This might be a strange question...but how do you gut a new installed bathroom floor? The old mud jobs with the wire mesh and tar paper actually tear out with relative ease once you get underneath and get sections to break off. I am thinking, with a new installation, you have thinset and cement board with tons of screws, and then more thinset and tiles. And then you have thinset all over the plywood versus the tar paper and mesh that keeps the plywood nice and clean?

Is it recommended to put tar paper under a cement board installation????


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RE: What thinset for Hardi Board

In my limited tiling experience, I followed the instructions exactly. How could one not realize that the thinset helps prevent the Hardibacker from flexing downward and the screws help prevent it from flexing upward?


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RE: What thinset for Hardi Board

I heard a reply that modified thinset should not be used because if you tear the floor out, it will be hard to get the backerboard up. Is this true. If I use modified, is that technically a better beefy cement board installation?

It depends on who you talk to as to whether or not it should be used. It's a big debate in the industry. The manufacturers say to use modified, and TCNA who is completely unbaised, says that you're better off using UNmodified thinset for all CBU. Personally, I'll listen to TCNA before I listen to a thing a manufacturer has to say, because TCNA has nothing but the welfare of the industry at heart when they do their r&d. They're sort of the Consumer's Reports of the tile trade. Also, it makes sense. Why use a modified thinset, when the LAST thing you want to do is bond one layer to the other?

What about Versabond...is that kind of between unmodified and modified?

Actually, it's a midrange modified thinset, about equivalent to Mapei's Ultraflex II, Laticrete's 253, or Hydroment's Single Flex.

Is it recommended to put tar paper under a cement board installation????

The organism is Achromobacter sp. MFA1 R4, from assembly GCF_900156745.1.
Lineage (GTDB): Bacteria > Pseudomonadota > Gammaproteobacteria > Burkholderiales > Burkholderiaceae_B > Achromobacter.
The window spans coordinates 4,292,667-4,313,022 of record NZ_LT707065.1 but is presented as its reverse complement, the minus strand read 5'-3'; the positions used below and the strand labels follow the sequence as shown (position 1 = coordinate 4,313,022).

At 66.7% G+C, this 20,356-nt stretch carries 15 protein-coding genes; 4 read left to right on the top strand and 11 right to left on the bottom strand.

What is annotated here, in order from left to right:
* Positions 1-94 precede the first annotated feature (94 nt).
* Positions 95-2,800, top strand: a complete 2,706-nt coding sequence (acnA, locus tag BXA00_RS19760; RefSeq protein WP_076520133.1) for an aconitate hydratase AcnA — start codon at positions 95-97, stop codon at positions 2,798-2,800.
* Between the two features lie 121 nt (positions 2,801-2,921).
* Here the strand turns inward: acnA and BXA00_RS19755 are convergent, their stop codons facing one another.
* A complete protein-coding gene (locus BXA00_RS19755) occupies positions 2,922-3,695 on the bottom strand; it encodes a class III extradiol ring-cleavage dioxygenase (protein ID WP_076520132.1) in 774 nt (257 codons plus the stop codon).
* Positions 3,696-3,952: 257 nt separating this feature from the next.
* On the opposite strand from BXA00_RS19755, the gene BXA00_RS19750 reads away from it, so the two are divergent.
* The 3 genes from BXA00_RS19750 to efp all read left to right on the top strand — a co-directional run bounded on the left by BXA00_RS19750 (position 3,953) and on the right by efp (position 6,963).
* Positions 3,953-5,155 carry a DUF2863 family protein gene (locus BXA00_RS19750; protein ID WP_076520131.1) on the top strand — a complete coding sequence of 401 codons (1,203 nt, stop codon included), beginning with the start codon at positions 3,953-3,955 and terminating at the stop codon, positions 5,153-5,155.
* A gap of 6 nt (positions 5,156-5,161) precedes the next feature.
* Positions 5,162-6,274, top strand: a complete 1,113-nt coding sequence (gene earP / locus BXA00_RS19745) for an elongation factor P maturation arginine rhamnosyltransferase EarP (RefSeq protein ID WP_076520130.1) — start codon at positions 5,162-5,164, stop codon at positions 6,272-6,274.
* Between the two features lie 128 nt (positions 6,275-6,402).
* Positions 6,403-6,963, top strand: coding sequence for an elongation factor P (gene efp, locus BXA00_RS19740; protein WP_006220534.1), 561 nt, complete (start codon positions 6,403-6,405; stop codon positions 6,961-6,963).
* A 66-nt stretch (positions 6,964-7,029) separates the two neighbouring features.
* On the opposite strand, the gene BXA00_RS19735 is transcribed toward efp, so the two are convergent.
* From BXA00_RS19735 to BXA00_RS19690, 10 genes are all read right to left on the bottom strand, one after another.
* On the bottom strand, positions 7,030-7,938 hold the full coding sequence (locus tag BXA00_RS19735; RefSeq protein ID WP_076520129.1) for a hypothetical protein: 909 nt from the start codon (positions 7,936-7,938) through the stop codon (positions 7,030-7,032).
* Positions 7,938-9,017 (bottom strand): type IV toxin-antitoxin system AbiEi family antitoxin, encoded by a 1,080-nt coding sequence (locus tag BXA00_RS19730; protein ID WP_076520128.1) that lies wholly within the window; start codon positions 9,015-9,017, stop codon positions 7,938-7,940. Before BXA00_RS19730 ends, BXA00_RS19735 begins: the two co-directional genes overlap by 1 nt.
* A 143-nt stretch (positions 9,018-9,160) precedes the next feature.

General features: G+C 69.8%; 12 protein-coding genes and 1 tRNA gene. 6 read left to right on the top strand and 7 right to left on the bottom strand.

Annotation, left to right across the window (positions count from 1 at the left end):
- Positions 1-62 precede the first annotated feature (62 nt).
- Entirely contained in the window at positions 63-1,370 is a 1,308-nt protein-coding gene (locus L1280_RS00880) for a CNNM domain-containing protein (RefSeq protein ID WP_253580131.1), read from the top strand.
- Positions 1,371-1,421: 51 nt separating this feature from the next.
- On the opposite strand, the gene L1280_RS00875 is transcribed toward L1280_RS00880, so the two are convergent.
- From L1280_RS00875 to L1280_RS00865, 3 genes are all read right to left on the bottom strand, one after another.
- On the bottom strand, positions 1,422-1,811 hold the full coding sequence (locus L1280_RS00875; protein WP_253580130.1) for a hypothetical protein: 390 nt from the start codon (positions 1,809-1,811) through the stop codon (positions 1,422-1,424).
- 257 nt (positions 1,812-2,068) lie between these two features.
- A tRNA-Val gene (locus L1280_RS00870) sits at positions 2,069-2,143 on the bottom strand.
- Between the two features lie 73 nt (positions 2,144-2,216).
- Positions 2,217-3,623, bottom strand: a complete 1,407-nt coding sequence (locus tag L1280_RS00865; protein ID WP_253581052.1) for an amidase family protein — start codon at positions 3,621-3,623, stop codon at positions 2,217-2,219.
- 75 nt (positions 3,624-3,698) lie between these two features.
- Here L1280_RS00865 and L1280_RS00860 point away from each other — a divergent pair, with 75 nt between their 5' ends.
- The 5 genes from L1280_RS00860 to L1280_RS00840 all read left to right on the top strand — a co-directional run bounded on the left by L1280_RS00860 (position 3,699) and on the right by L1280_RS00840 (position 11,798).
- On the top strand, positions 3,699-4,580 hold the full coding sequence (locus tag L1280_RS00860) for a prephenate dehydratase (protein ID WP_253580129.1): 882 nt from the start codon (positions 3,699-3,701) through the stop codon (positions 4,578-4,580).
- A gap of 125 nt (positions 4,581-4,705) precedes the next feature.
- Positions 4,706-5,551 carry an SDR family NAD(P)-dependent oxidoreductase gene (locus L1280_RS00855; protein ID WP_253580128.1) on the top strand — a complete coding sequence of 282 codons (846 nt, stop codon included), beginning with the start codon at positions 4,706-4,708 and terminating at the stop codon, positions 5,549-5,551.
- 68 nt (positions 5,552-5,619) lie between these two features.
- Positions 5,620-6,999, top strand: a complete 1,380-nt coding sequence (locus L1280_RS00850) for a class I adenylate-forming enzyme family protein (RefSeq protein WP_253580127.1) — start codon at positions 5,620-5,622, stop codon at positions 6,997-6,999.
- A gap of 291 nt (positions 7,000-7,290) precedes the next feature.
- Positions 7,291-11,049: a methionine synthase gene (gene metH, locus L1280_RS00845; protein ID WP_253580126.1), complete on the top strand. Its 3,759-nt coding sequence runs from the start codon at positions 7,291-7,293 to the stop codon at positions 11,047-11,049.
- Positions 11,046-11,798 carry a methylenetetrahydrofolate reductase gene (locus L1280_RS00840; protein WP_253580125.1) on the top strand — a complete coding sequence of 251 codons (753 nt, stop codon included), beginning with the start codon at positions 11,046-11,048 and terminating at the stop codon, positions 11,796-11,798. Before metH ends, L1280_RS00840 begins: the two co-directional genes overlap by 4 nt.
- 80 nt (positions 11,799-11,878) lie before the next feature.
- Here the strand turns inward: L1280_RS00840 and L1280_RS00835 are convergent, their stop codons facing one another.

The ONLY time tar paper should be used under tile is either as a vapor barrier BEHIND the cement board for wall installation around a tub or shower, or as what's called a "cleavage membrane underneath a thickbed mud installation. NEVER under or over cement board on a floor.

How could one not realize that the thinset helps prevent the Hardibacker from flexing downward and the screws help prevent it from flexing upward?

Good question.


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RE: What thinset for Hardi Board

IF YOU CARE ABOUT YOUR COUNTRY CARE ABOUT ITS STRUCTURES...people give they're lives for the sake of this country...it's a disgrace to not spend a few miserable bucks for the sake of it.

To assure less trouble upon future removal I have specified best 3/4 " plywood screwed down with lifetime coated screws..with a 5/8" plywood over that..THEN thinset/hardie board. And best honed carrera mosaic marble tile on that..then seal with best stuff.
Even this job is INFERIOR to a tile set of 60-100 years ago.
In a minor country like Lebenon everything..cielings..floors and all are poured CONCRETE.
Don't say America is the "Best Country on Earth"..PROVE IT.


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RE: What thinset for Hardi Board

I'm in the process of laying Hardibacker cement board over 3/4" plywood in my kitchen. The manufacturer says to use mortar or modified thinset with 1/4" trowel. Has anyone used mortar between wood subfloor and the Hardiboard?